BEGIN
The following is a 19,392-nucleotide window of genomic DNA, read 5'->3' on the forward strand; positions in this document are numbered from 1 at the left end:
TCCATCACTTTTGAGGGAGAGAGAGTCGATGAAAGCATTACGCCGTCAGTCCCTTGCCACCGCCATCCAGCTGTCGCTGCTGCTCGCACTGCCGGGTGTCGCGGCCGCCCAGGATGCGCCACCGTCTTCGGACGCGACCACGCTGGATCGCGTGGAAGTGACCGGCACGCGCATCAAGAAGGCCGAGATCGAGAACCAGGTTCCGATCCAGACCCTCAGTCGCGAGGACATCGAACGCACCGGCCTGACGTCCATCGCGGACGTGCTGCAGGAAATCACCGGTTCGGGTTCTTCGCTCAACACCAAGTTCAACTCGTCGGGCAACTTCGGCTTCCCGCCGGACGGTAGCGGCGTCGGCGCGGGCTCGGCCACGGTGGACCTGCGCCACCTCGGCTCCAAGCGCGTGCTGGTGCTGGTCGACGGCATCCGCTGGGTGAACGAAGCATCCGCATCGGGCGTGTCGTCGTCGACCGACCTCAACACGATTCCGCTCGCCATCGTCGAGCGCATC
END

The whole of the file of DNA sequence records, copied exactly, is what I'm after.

The following is a 19,392-nucleotide window of genomic DNA, read 5'->3' on the forward strand; positions in this document are numbered from 1 at the left end:
TCCATCACTTTTGAGGGAGAGAGAGTCGATGAAAGCATTACGCCGTCAGTCCCTTGCCACCGCCATCCAGCTGTCGCTGCTGCTCGCACTGCCGGGTGTCGCGGCCGCCCAGGATGCGCCACCGTCTTCGGACGCGACCACGCTGGATCGCGTGGAAGTGACCGGCACGCGCATCAAGAAGGCCGAGATCGAGAACCAGGTTCCGATCCAGACCCTCAGTCGCGAGGACATCGAACGCACCGGCCTGACGTCCATCGCGGACGTGCTGCAGGAAATCACCGGTTCGGGTTCTTCGCTCAACACCAAGTTCAACTCGTCGGGCAACTTCGGCTTCCCGCCGGACGGTAGCGGCGTCGGCGCGGGCTCGGCCACGGTGGACCTGCGCCACCTCGGCTCCAAGCGCGTGCTGGTGCTGGTCGACGGCATCCGCTGGGTGAACGAAGCATCCGCATCGGGCGTGTCGTCGTCGACCGACCTCAACACGATTCCGCTCGCCATCGTCGAGCGCATC